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Wisconsin State Horticultural Society / The Wisconsin horticulturist
Vol. IV, No. 5 (July 1899)

Loudon, F. W.
Mr. Loudon's seedling cherries,   pp. 18-19 PDF (521.5 KB)


Page 18


18    THE WISCONSIN HORTICULTURIST.
FR. LOUDON'S SEEDLING CHERRIE.
To begin with we may as well tell you that we had
some beautiful clusters of these cherries put away to be
photographed for the Horticulturist. But when we went
to get them nothing was there but leaves and twigs, every
cherry gone. It wasn't birds, it was a boy and two girls.
The cherries are sour, but the quality is excellent, a
clear, pleasant acid, free from bitterness or astringency.
Mr. Loudon sent us two varieties, one a seedling of the
English Morello, the other of Montmorency. We canned a
few of them and found the canned fruit fine, free from the
slightest suggestion of the "wild" flavor which is apt to be
noticed in our hardy cherries.
Next to their quality we were impressed by their pro-
lificness. We counted a dozen cherries in one cluster and
several other clusters nearly as large on the same twig.
The stems are short, another good trait. The skin is ten-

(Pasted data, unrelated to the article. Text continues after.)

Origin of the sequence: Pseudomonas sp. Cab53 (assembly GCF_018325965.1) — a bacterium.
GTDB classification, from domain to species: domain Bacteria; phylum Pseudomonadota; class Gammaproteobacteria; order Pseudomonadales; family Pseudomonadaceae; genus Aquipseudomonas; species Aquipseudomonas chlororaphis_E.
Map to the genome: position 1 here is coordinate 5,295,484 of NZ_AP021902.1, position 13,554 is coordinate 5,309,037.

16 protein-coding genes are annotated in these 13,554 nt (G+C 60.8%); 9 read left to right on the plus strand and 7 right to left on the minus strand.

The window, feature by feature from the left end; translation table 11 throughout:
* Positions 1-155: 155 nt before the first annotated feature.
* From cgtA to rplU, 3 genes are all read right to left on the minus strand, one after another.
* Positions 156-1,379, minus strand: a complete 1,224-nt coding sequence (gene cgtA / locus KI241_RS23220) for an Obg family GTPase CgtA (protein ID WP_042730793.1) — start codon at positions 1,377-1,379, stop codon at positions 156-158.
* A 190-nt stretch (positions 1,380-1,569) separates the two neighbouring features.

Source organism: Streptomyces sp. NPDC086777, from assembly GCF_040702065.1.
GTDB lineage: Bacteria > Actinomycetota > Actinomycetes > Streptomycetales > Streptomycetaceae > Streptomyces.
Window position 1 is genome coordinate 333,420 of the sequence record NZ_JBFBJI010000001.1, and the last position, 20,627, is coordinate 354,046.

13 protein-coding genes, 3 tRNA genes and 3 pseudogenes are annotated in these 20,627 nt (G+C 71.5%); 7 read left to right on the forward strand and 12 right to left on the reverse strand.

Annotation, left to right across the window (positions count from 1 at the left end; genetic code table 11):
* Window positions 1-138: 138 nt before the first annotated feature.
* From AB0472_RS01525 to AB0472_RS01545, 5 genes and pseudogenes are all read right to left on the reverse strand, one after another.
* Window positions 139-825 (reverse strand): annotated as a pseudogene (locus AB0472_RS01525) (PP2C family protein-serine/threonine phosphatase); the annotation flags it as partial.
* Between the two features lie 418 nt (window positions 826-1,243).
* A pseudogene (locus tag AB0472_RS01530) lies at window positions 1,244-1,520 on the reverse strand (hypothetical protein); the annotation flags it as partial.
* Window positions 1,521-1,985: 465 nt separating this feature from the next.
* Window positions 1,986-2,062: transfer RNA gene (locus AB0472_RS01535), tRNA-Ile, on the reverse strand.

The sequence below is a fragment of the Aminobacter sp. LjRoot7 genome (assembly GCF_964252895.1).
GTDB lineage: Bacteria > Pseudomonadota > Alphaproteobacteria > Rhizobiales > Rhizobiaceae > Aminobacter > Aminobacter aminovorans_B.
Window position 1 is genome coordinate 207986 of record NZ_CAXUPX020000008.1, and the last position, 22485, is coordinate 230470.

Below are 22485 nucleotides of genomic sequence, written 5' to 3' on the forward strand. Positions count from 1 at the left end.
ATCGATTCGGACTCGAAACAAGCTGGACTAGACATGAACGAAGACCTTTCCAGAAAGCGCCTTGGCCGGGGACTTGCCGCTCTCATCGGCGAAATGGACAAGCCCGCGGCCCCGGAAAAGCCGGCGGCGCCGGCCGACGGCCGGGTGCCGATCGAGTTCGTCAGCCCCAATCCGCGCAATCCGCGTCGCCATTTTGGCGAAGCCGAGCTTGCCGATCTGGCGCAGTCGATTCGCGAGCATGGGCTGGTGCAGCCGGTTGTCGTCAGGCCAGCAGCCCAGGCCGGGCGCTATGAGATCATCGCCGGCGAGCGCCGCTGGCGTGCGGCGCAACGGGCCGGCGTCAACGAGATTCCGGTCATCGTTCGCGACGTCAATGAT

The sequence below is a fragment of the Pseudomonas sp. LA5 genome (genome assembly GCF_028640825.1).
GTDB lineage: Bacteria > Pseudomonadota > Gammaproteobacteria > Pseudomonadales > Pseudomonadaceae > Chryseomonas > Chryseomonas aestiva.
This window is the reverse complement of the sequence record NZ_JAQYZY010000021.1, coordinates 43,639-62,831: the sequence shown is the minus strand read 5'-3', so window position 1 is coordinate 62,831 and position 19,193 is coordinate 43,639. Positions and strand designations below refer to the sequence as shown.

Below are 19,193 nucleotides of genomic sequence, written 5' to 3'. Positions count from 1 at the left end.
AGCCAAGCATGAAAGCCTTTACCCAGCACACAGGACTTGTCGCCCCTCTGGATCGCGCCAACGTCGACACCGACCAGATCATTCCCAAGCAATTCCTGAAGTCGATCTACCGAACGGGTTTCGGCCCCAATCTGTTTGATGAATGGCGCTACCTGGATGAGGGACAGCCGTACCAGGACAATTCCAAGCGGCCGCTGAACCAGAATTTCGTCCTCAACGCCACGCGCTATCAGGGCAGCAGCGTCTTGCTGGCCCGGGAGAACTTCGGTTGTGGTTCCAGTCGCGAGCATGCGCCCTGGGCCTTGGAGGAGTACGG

der, the stones small and the pulp thick and juicy. One
can eat them without any gruesome reminder of "skin and
bones."
Following is a letter from Mr. Loudon:
EDITOR WISCONSIN HoRTICULTURIST:-I have sent you
these samples of two varieties of my seedling cherries. I
wish they were fully ripe to give you an idea of their qual-
ity. I have sent some sprays so you can judge of their pro-
ductiveness.
I have in my collection of cherries of my own originat-
ing some nine numbers. All are remarkably productive of
extra-size fruit, one-third bigger berry than any Morello
that ever preceded them. The various numbers begin to
ripen with the Early Richmond and come along in succes-
sion so as to prolong the season to about five weeks. The
early varieties are all in size of berry equal to the samples
sent you. The trees all stand in a June grass sod. I do not


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